18 November 2019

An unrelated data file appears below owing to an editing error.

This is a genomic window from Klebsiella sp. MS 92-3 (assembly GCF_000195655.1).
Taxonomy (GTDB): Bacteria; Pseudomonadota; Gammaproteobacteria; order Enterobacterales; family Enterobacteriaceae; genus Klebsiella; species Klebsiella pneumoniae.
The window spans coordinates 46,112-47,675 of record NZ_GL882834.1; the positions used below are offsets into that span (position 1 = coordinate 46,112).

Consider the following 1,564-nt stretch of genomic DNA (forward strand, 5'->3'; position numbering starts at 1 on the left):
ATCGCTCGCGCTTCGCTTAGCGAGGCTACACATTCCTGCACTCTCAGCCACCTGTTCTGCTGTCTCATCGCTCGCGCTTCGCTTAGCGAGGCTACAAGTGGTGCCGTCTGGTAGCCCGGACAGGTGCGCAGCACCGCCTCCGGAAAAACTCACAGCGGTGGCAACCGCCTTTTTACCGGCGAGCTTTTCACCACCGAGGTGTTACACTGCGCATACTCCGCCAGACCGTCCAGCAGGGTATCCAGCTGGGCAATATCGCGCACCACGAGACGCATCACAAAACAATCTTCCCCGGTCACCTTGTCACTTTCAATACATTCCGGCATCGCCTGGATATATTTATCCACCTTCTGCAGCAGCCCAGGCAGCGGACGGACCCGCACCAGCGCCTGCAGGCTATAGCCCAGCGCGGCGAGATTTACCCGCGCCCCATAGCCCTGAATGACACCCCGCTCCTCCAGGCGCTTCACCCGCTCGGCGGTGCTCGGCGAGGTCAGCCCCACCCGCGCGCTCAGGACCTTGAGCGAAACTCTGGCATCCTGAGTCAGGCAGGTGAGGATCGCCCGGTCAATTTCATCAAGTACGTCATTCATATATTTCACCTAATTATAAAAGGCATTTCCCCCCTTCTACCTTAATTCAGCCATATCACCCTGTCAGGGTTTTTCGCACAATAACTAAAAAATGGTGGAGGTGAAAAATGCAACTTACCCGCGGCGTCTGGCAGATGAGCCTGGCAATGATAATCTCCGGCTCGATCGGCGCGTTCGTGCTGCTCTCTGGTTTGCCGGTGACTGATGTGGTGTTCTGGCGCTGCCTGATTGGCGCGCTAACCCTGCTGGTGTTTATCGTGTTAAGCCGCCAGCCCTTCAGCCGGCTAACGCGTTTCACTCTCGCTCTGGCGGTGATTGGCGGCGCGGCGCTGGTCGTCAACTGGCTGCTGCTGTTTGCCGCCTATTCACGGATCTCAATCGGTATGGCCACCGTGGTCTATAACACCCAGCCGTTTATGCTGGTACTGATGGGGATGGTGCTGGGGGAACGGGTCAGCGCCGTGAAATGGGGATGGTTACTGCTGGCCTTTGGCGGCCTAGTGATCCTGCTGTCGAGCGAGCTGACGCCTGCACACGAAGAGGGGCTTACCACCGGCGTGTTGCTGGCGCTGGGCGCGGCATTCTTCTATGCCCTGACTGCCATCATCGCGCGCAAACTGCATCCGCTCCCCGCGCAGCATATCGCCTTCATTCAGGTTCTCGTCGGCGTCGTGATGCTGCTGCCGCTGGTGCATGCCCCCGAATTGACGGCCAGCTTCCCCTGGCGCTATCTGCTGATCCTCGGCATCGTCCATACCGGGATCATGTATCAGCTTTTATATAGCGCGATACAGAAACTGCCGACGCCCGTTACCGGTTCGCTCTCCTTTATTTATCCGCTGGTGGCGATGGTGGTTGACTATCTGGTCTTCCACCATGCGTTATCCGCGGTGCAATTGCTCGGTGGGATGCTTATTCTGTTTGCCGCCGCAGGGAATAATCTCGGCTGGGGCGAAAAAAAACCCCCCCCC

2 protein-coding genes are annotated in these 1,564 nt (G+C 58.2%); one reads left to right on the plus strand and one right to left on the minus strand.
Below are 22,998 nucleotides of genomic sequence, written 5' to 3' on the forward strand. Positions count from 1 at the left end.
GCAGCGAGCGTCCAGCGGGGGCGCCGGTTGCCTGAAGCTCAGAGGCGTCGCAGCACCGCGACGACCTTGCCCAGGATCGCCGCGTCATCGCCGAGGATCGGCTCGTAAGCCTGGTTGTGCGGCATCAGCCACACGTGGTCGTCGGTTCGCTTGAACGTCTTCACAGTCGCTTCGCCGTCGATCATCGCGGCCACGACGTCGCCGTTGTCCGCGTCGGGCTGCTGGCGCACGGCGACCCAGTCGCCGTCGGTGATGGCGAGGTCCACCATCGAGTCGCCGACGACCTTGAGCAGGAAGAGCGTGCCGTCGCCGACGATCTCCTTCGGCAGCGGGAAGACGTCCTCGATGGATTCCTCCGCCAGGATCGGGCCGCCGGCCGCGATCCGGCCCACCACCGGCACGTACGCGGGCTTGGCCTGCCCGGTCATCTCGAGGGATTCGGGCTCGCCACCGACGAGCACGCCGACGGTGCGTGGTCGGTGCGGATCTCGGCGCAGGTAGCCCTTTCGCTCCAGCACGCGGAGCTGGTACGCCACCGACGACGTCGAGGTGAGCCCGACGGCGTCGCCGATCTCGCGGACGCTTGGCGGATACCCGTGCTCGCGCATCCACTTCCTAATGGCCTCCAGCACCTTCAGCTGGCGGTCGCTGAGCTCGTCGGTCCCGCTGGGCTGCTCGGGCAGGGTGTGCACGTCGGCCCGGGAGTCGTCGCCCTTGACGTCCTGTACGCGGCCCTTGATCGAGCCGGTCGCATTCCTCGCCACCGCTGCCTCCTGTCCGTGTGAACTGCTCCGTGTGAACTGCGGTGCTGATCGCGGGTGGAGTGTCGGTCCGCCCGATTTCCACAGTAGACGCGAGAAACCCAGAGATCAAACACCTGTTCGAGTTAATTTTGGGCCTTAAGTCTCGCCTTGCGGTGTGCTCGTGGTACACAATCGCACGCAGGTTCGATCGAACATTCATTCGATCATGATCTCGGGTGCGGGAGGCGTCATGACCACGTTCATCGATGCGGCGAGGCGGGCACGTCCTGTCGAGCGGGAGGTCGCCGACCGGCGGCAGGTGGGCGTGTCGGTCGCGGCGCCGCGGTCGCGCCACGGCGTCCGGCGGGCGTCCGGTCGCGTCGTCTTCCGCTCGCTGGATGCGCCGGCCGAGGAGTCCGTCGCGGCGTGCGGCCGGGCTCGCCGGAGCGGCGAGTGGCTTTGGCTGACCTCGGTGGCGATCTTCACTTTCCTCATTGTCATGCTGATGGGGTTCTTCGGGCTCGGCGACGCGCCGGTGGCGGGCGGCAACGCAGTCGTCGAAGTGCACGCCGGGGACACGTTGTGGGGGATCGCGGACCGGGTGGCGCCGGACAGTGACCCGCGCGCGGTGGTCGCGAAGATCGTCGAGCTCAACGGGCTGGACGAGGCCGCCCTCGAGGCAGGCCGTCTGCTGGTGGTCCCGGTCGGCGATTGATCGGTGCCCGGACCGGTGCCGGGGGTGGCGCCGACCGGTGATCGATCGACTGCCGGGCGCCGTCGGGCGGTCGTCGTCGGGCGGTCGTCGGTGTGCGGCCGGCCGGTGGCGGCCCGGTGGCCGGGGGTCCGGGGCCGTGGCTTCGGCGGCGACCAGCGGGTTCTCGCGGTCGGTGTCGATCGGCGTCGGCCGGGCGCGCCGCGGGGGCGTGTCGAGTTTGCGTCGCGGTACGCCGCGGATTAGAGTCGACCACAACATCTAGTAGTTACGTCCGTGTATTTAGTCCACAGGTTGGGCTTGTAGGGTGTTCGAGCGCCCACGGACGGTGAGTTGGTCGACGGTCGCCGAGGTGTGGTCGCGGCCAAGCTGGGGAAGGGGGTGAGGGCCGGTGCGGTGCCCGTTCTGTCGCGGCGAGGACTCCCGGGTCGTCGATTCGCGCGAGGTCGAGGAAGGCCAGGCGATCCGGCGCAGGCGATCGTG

Environmental DNA (eDNA) extracted from water samples has recently shown potential as a valuable source of population genetic information for aquatic macroorganisms. This approach offers several potential advantages compared with conventional tissue‐based methods, including the fact that eDNA sampling is noninvasive and generally more cost‐efficient. Currently, eDNA approaches have been limited to single‐marker studies of mitochondrial DNA (mtDNA), and the relationship between eDNA haplotype composition and true haplotype composition still needs to be thoroughly verified. This will require testing of bioinformatic and statistical software to correct for erroneous sequences, as well as biases and random variation in relative sequence abundances. However, eDNA‐based population genetic methods have far‐reaching potential for both basic and applied research. In this paper, we present a brief overview of the achievements of eDNA‐based population genetics to date, and outline the prospects for future developments in the field, including the estimation of nuclear DNA (nuDNA) variation and epigenetic information. We discuss the challenges associated with eDNA samples as opposed to those of individual tissue samples and assess whether eDNA might offer additional types of information unobtainable with tissue samples. Lastly, we provide recommendations for determining whether an eDNA approach would be a useful and suitable choice in different research settings. We limit our discussion largely to contemporary aquatic systems, but the advantages, challenges, and perspectives can to a large degree be generalized to eDNA studies with a different spatial and temporal focus.